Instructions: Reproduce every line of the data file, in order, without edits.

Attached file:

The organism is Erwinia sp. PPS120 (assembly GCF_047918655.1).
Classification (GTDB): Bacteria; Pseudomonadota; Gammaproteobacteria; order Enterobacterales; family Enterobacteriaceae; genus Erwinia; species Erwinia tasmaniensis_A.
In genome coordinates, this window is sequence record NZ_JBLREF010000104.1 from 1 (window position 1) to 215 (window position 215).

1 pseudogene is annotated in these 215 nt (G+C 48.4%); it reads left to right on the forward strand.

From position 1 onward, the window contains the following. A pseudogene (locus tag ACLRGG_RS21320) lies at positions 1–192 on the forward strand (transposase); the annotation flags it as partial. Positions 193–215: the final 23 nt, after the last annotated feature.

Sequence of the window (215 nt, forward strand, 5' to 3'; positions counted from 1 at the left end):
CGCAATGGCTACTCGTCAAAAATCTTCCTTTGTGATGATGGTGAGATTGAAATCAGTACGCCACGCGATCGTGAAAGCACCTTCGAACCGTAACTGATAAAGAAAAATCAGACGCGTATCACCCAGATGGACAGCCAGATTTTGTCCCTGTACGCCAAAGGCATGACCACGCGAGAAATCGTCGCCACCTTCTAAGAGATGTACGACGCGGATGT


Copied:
The organism is Erwinia sp. PPS120 (assembly GCF_047918655.1).
Classification (GTDB): Bacteria; Pseudomonadota; Gammaproteobacteria; order Enterobacterales; family Enterobacteriaceae; genus Erwinia; species Erwinia tasmaniensis_A.
In genome coordinates, this window is sequence record NZ_JBLREF010000104.1 from 1 (window position 1) to 215 (window position 215).

1 pseudogene is annotated in these 215 nt (G+C 48.4%); it reads left to right on the forward strand.

From position 1 onward, the window contains the following. A pseudogene (locus tag ACLRGG_RS21320) lies at positions 1–192 on the forward strand (transposase); the annotation flags it as partial. Positions 193–215: the final 23 nt, after the last annotated feature.

Sequence of the window (215 nt, forward strand, 5' to 3'; positions counted from 1 at the left end):
CGCAATGGCTACTCGTCAAAAATCTTCCTTTGTGATGATGGTGAGATTGAAATCAGTACGCCACGCGATCGTGAAAGCACCTTCGAACCGTAACTGATAAAGAAAAATCAGACGCGTATCACCCAGATGGACAGCCAGATTTTGTCCCTGTACGCCAAAGGCATGACCACGCGAGAAATCGTCGCCACCTTCTAAGAGATGTACGACGCGGATGT